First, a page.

Motivation: The Key to Defeating Writer’s Block

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The Only Way to Find is Through Action

The greatest adversary that anyone in the creative industry can face is a lack of motivation. Everyone has had those days where they just can’t manage to find inspiration and will sit staring at a blank page growing more and more frustrated. I’ve had my fair share of writer’s block and know that it can be a beast. Nothing sucks as much as having the wind taken out of your mental sails. How can you get over this mental block though? It might feel impossible, but there’s actually a way to beat it.

Want to know the secret? Just do it. Before you drop your shoulders in disappointment, let me explain. Mark Manson explains that there’s a cycle to motivation. According to him, it goes: inspiration motivation, action, inspiration, motivation… Well, you get the idea. The key point that he makes is that because this is a cycle or rather a circle, there is no starting point. Each stage just leads to the next. So, when you’re lacking inspiration, the only logical thing to do is to take action. Remember that famous Yoda saying, “Do or Do not. There is no try.” So, do exactly that.


Nothing is more frustrating than feeling your creative flow slow to a trickle.

Easier said than done, right? That’s why I’m such a firm believer in prompts. When you’re at a loss for ideas, they can give you the guidance to at least take action. One of my favorite apps for this is “What to Draw” because it can create some really detailed prompts. Sure, it might not be the project you want to work on, but it will be enough to at least start moving forward in order to find inspiration and thus motivation. That’s why a lot of do warm up sketches before they start in on the day’s work. Spending some time just forcing yourself to go through the motions will get your juices flowing. As Charles Bukowski said, “Writing about a writer’s block is better than not at all.”

The worst thing you can do though is to completely ignore this advice and wait for inspiration to strike. Personally, I think that consistency is more valuable that inspiration any day of the week. Why? Because inspiration only really strikes when it wants to. They call it “capturing lightning in a bottle” for a reason. It’s something that is completely outside of your control. Consistency is within your control though. It all depends on your perspective when it comes to it. Just think back to that Bukowski quote and you’ll realize that something is better than nothing. Even consistency itself can be the proper motivation to keep going. After all, no one likes to break a streak.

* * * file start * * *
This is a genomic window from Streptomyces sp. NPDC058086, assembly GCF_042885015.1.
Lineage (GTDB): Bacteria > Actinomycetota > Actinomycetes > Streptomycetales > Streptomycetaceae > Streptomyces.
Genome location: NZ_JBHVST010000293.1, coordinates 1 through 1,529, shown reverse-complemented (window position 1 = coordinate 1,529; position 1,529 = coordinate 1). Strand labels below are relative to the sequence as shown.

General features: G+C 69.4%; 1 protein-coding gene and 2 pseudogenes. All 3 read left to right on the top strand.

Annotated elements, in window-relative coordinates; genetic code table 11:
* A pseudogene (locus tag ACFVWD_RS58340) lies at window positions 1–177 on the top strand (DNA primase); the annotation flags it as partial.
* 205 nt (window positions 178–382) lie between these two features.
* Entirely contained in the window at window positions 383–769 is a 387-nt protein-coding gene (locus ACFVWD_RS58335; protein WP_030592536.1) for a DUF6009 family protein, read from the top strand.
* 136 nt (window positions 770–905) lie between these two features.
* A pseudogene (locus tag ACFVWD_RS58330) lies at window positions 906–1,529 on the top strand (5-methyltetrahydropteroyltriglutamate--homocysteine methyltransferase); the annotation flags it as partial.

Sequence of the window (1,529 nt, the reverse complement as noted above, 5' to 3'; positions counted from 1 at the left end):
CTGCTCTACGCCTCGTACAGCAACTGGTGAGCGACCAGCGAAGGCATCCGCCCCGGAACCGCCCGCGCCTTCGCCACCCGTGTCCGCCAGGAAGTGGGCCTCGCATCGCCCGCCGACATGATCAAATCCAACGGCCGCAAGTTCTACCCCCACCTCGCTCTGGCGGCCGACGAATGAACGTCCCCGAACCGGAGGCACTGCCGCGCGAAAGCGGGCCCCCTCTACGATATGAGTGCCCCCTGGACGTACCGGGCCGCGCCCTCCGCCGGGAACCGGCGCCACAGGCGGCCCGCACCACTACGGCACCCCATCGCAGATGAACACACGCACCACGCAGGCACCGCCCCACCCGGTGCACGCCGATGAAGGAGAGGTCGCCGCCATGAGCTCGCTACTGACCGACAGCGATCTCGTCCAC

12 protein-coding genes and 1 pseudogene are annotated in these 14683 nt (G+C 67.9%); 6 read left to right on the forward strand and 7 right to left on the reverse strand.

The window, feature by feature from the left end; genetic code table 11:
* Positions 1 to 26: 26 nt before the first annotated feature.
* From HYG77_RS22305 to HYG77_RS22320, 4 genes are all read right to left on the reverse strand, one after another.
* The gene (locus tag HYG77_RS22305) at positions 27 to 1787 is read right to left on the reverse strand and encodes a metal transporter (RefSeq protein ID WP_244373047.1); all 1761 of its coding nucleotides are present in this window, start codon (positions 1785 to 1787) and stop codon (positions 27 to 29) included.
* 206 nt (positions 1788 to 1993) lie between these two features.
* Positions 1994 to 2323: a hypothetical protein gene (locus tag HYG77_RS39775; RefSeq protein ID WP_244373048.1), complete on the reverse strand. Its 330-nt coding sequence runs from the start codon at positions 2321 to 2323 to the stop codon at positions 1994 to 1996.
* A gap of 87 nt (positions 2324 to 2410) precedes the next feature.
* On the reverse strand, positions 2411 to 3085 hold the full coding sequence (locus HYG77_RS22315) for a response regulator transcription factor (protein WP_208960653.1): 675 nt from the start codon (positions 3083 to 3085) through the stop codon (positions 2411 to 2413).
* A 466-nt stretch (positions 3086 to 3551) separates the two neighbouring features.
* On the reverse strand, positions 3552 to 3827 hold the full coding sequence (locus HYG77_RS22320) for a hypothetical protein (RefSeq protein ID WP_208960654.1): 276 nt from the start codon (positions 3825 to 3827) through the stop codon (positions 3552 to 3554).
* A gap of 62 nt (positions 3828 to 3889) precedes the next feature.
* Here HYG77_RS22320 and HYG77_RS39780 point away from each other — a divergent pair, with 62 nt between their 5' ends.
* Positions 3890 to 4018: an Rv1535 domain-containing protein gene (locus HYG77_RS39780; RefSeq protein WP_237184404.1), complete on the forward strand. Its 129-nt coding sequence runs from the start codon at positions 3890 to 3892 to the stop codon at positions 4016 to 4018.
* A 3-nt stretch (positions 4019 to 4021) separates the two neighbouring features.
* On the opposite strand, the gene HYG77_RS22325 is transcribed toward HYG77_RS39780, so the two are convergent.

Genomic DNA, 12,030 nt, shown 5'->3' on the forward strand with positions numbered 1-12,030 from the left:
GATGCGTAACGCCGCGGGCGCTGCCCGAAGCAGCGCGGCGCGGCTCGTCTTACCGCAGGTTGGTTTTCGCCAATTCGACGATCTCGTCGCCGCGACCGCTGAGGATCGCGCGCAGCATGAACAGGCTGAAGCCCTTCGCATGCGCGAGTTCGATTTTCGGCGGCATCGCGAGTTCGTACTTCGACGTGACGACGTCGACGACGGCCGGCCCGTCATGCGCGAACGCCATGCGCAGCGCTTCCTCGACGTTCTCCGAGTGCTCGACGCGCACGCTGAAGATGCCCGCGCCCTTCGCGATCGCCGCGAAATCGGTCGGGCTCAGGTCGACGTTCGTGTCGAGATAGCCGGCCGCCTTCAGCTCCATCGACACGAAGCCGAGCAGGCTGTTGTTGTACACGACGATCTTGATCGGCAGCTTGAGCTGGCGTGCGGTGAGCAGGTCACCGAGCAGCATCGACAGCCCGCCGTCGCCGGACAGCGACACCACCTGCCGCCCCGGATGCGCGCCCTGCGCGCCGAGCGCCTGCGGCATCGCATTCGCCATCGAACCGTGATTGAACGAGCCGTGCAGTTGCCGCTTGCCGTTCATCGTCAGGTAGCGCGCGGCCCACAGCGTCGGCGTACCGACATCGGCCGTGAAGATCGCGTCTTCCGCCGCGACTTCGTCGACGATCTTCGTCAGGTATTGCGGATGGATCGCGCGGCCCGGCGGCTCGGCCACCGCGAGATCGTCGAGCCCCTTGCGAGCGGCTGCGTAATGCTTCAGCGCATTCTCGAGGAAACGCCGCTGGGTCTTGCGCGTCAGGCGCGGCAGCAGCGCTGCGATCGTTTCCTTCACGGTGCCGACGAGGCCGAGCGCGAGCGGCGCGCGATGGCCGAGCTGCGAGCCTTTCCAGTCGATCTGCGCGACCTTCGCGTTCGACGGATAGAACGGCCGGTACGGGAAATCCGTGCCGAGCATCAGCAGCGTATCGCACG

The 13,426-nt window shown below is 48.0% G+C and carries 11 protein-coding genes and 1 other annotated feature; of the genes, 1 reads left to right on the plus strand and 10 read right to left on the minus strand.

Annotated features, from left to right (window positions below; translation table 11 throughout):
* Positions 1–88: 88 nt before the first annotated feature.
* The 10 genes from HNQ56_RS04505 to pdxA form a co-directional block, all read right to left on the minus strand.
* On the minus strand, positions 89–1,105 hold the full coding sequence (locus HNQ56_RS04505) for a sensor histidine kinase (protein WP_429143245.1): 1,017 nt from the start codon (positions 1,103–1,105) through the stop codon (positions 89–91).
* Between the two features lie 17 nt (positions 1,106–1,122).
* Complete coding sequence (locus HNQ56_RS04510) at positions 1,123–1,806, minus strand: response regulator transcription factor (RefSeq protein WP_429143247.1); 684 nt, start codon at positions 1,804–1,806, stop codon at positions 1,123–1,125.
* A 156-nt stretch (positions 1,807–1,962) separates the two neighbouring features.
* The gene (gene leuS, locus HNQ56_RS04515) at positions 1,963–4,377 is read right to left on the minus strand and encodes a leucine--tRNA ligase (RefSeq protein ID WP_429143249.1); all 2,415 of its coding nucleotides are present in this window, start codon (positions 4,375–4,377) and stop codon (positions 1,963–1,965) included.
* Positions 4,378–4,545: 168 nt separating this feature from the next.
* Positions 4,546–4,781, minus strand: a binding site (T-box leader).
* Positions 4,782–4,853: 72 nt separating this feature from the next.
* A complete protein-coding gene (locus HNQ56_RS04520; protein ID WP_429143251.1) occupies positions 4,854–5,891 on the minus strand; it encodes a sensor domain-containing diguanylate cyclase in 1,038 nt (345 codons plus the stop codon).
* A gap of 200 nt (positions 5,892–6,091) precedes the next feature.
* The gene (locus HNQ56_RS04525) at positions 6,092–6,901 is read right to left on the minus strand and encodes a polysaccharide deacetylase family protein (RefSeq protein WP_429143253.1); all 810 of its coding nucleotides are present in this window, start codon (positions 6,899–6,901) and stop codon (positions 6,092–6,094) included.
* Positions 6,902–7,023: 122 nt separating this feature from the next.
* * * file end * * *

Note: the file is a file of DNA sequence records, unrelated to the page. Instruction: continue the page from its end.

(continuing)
Nothing’s going to appear if you don’t put pen to paper.

The most common cause of writer’s (or artists) block is perfectionism, which is just a form of procrastination. I’ll really get into the nature of perfectionism in another post. Right now though, you need to realize that every first draft, first sketch, first whatever, is going to suck. The key is that you need to accept that it’s going to suck at first, but you need to power right on through that suck. Write 200 words of garbage and you’ll soon find yourself typing up a thousand. Draw a crappy little pin-up and pretty soon your hand will figure out what to do. Scott Barry Kaufman once said, “Creative people do a lot of trial and error and rarely know where they are going exactly until they get there.” So don’t be afraid of potential failure when it comes to coming up with a “good” idea. More often than not you’ll start the process and realize when it starts to go wrong and what would make it right. Once that happens, your motivation to make it right will spur you on to greater action.

Still feel like this isn’t helpful advice? Well, then why don’t you try a little experiment. If you can’t think of what to write or draw, step away from your current project and come up with your own prompts. Create a 15 to 30-day challenge for yourself and stick to it. If you’re having trouble creating anyways, it’s not like this is going to hurt you. If it starts to work before the challenge is up, then you can abandon it and get back to work. Best of all, the simple act of actually creating something like a prompt will give you that initial sense of accomplishment to start raising your spirits.


Even coming up with prompts to get moving is a step in the right direction.

I’m sure you were hoping that there would be some super secret to finding the motivation to get over the block on your creativity. Unfortunately, in all the years since it was discovered, there’s never been a cure-all besides doing. So, take a moment to stretch, daydream a little and pick that pencil back up. Before I let you go to get back to work, I’ll leave you with one last quote for motivation:

“You might not write well every day, but you can always edit a bad page. You can’t edit a blank page.”
-Jodi Picoult

Now get out there and create something! Anything! Momentum is the only way to make progress, so get to it.